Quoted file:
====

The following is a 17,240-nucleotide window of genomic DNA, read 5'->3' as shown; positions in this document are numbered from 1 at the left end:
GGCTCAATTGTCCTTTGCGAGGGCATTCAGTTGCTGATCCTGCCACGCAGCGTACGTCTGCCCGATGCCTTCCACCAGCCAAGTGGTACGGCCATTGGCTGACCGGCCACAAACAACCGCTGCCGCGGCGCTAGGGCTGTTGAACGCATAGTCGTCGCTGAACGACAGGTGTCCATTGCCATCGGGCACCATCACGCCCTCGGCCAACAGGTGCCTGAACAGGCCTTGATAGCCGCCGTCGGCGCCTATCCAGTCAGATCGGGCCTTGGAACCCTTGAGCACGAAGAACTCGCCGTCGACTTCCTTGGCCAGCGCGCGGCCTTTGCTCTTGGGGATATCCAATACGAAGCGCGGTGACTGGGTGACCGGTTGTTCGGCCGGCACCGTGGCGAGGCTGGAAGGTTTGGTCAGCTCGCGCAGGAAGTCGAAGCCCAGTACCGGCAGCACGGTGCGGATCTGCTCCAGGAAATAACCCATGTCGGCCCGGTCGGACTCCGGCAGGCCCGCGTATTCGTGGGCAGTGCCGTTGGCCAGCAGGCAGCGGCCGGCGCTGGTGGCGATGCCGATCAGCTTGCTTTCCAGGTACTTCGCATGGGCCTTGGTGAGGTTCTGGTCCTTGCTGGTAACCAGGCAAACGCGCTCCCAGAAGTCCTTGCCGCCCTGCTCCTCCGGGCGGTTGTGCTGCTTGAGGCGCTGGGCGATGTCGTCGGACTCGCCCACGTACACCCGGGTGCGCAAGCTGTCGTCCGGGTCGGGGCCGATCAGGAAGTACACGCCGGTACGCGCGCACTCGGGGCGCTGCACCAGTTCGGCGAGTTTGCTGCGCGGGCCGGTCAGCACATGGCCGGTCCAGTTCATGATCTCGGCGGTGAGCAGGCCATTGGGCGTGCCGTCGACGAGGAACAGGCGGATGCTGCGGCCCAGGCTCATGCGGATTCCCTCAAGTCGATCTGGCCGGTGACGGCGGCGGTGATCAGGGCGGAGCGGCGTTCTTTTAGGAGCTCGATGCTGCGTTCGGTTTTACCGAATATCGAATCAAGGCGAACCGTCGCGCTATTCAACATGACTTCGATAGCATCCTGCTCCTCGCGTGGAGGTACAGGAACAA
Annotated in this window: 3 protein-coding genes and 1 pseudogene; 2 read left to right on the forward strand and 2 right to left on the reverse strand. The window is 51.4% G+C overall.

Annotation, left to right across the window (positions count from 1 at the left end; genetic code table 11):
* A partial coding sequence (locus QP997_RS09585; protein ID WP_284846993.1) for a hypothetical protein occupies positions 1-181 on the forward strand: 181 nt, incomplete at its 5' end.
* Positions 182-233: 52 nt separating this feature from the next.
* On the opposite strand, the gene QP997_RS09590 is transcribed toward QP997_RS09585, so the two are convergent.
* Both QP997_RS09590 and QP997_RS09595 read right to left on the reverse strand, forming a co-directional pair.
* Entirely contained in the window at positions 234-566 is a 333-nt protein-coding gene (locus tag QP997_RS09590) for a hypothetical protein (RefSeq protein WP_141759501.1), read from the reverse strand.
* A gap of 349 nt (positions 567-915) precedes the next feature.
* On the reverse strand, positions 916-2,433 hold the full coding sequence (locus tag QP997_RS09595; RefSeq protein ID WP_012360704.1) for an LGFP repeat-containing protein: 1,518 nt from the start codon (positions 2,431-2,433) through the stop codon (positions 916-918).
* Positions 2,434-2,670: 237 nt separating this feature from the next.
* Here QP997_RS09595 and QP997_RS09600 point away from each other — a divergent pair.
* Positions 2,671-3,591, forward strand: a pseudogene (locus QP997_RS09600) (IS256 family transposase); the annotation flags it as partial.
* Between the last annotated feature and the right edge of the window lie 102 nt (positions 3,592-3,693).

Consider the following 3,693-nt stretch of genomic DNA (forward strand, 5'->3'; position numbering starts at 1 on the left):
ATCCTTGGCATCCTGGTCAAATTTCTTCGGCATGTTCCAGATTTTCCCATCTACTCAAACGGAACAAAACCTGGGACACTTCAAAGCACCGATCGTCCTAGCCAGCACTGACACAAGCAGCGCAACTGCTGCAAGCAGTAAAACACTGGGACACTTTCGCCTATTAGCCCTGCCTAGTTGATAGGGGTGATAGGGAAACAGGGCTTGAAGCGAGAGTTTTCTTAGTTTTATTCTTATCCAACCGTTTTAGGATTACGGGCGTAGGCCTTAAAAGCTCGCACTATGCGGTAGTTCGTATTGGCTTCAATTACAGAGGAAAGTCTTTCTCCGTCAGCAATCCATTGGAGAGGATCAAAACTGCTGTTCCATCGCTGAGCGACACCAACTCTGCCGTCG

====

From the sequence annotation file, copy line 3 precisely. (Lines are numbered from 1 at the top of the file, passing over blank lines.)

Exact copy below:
Annotated in this window: 3 protein-coding genes and 1 pseudogene; 2 read left to right on the forward strand and 2 right to left on the reverse strand. The window is 51.4% G+C overall.